The notion of bowsprits on caravela latina is an unusual one for me. On purely lateen rigged vessels, bowsprits should serve very little purpose. Yet, is it possible that some caravela latina carried them?
It was when I purchased a copy of Robert Marx's "The Voyage of the Niña II" in 1991 that I had my first view of such a rig. The Niña II, built by Carlos Etayo, was a hybrid, capable of carrying both square and lateen. Based upon the rather critical review given it by Jose Maria Martinez-Hidalgo in "Columbus' Ships", I, too, gave it very little consideration, though I did build a model of it.
I started giving this slightly more consideration in 2000, when examining a drawing found in "Columbus' Ships". On page 20, there is a drawing, an "artistic interpretation" by Joaquim Melo, of a Portuguese caravela latina with a bowsprit. This is based on an original located in the Convento da Madre de Deus in Lisbon. The caravel carries a bowsprit as well as an unusual spritsail that appears to be bent directly to the bowsprit.
I did an interpretation of the drawing, changing the spritsail to a more regular design. Otherwise, I tried to keep the details as close as possible to the original. This is where the problems arise.
Portuguese Caravel, interpretation by Joaquim Melo
R.Little interpretation, July 2000
On Melo's interpretation, there is a mainstay running from the bowsprit to the top of the main mast. Such an arrangement would interfere with the operation of the huge main yard. This isn't to say that it can't be done, but the way the caravel tacks would have to be considerably different.
A similar rig is to be found on a piece by artist Joseph Wheatley in "Historic Sail". His "A Caravela Latina of 1480" carries three masts and a bowsprit. The text states that the drawing is based upon models found in Lisbon and Faro, Portugal, but trying to pin down a prototype has proven difficult. In many ways, the design is similar to the d'Albertis Niña, but more closely resembles the replica built for the 1892 four hundredth anniversary. That vessel was considered an abject failure; it was a converted sail coaster, and was almost completely unsailable. This was due to the fact that the stern was shortened during the conversion, leaving the run of the hull too short.
Niña, 1892, Courtesy US Library of Congress
It seemed, therefore, that the subject of the model used by Wheatley was based on the 1892 replica, leaving the subject of bowsprits and caravela latinas a potential dead end.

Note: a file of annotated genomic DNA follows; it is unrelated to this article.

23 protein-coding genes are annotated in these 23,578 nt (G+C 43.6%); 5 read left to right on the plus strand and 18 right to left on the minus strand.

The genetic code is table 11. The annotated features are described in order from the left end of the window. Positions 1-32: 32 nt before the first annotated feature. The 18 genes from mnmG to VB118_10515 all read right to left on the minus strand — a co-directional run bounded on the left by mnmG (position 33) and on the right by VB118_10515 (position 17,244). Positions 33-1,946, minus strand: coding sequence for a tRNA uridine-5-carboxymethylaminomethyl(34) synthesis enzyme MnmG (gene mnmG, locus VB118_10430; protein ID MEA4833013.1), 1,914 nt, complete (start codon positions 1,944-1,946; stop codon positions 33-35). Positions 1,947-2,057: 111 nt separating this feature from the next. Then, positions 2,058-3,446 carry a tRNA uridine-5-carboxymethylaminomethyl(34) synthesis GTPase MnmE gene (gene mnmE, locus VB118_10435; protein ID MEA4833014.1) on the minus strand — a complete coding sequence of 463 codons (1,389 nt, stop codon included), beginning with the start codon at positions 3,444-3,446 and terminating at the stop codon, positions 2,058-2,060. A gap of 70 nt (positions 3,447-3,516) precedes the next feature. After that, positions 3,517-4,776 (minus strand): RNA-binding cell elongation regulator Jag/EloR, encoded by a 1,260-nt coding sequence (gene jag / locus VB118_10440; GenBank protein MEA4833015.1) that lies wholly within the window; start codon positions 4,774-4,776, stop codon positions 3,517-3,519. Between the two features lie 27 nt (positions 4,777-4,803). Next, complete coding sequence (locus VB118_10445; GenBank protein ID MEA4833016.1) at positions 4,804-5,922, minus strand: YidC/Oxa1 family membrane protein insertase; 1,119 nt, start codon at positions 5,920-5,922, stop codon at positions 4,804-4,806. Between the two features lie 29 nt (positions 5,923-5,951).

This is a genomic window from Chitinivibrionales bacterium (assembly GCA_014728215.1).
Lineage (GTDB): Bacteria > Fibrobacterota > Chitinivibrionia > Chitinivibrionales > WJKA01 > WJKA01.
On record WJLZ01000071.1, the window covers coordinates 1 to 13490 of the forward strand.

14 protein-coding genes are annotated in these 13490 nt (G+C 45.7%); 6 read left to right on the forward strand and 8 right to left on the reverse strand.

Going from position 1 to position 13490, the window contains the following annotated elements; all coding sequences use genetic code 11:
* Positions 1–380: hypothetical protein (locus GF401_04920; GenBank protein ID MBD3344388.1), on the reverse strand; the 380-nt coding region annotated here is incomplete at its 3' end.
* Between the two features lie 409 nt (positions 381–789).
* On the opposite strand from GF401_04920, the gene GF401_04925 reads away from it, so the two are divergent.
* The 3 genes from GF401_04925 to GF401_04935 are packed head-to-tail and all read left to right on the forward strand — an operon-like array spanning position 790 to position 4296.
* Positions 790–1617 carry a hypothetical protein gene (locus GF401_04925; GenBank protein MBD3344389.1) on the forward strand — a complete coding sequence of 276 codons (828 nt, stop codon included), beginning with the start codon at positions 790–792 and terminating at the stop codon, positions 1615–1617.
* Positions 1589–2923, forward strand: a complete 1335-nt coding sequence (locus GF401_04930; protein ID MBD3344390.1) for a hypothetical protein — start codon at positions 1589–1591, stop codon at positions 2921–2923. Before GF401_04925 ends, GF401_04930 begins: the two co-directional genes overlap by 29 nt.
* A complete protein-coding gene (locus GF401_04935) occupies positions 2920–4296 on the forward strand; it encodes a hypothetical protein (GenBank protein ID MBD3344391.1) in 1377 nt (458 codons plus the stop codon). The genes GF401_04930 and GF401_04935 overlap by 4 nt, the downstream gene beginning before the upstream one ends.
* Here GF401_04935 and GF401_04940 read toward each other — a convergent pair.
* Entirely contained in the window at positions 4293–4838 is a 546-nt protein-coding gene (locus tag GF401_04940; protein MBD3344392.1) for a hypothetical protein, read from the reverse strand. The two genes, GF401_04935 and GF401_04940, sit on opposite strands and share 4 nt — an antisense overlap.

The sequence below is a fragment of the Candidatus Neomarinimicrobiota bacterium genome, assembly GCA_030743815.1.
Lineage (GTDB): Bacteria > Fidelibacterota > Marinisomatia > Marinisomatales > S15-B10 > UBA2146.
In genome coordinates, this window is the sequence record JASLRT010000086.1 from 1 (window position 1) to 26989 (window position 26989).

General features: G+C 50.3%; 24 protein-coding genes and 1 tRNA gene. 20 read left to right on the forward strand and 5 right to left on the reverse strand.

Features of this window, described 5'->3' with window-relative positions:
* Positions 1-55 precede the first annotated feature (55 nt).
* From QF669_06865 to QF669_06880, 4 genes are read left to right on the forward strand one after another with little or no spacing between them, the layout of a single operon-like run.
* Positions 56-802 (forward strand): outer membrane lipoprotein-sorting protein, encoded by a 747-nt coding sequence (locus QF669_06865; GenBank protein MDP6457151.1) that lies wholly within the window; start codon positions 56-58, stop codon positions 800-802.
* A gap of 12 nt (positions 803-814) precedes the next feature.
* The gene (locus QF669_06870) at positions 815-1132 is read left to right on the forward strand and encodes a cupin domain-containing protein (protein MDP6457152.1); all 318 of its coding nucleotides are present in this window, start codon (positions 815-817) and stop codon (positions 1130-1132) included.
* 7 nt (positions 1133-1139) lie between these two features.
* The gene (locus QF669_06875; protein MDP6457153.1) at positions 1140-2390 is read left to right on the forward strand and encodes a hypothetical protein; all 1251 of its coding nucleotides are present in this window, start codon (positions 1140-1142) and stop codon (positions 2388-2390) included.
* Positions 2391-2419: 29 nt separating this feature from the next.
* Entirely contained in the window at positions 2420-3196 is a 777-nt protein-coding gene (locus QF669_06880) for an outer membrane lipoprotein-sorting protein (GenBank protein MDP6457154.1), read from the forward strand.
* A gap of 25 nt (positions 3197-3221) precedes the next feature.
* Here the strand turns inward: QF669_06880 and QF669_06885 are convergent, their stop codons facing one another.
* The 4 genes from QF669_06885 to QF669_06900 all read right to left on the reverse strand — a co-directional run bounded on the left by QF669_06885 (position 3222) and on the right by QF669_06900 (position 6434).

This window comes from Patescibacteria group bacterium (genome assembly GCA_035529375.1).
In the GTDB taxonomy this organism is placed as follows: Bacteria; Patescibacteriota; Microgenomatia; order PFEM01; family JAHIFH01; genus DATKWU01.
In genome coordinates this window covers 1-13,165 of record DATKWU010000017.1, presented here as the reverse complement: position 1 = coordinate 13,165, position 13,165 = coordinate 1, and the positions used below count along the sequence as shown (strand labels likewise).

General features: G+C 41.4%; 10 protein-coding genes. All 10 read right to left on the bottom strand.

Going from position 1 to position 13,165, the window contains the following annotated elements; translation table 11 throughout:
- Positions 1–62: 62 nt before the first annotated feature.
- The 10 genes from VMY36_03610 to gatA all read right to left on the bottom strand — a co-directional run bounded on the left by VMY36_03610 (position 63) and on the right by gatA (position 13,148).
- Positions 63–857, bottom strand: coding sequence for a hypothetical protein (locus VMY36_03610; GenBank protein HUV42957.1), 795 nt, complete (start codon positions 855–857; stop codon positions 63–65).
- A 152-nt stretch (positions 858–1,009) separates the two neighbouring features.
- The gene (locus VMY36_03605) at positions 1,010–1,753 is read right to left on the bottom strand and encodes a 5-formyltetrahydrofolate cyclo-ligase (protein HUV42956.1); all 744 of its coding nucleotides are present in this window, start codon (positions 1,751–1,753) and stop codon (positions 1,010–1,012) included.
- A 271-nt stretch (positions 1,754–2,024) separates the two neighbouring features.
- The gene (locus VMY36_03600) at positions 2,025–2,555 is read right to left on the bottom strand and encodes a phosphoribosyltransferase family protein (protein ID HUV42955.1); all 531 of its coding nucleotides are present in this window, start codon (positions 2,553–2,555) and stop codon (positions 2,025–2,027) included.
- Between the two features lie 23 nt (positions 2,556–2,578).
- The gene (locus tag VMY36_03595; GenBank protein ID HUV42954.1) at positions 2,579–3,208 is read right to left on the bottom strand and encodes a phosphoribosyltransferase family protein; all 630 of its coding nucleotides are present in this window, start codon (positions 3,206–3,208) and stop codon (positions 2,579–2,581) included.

It took researching another caravel interpretation for me to stumble upon yet another bowsprit equipped caravela latina. I was researching the d'Albertis caravel designs and decided to see how they influenced later designs. It was when I did a search for information by Adm. Julio Fernando Guillen y Tato, who designed a replica of the Santa Maria as a caravel, that I stumbled upon a page that showed a model of the Niña designed by Luis Segal and based upon the work of Guillen y Tato.
A little more searching, and the plans themselves were located online. These plans date back to 1945, and are really meant for a model. The rigging plan, though, makes sense, and the bowsprit figures into the plan logically. When I investigated further, I found that I had seen this design before, in an illustration by John Bachelor for the Time-Life book "The Explorers". As before, I assumed this was based upon the 1892 design.
This plan appears to be very similar to the caravela latina model used by Joseph Wheatley, though it also appears to be more a source of inspiration. If, indeed, the Segal design is based upon the work of Guillen y Tato, then we can at least rest assured that there is a fair degree of scholarship behind it, though his work was wrong about the Santa Maria (something he later admitted). I must admit, however, that I remain skeptical as to this caravela latina model's heritage; it is simply too similar to the 1892 vessel.
The Luis Segal (Guillen y Tato?) Niña, from
"Modelismo Navale", 1945
The second item was an order for a "calavera" by one Gracia Amat in 1465. Martin Malcolm Elbl, in his paper "The Portuguese Caravel And European Shipbuilding: Phases of Development and Diversity", has, on page 571, an appendix dedicated to the subject. There, based upon the information from the initial contract, is a line drawing of the vessel. It is rather caravel-like in appearance (one can't help but wonder if calavera was a transcription error; it means "skull"), and carries a bowsprit as well as two masts. According to Elbl, it may have carried a square sail (pg. 563), and was fairly small.
"Calavera" of Gracia Amat, 1465,
by Martin Elbl
This design was clearly an inspiration to Carlos Etayo and his work. In the line drawing, you can see how very closely it resembles Etayo's Niña II (and later Niña III).
So, we come full circle, back to Etayo.
Whether Etayo's design was faulty or not, it does appears that he had a basis for the mounting of a bowsprit. We can only speculate on how common a feature this was though it does show how diverse a category caravela was.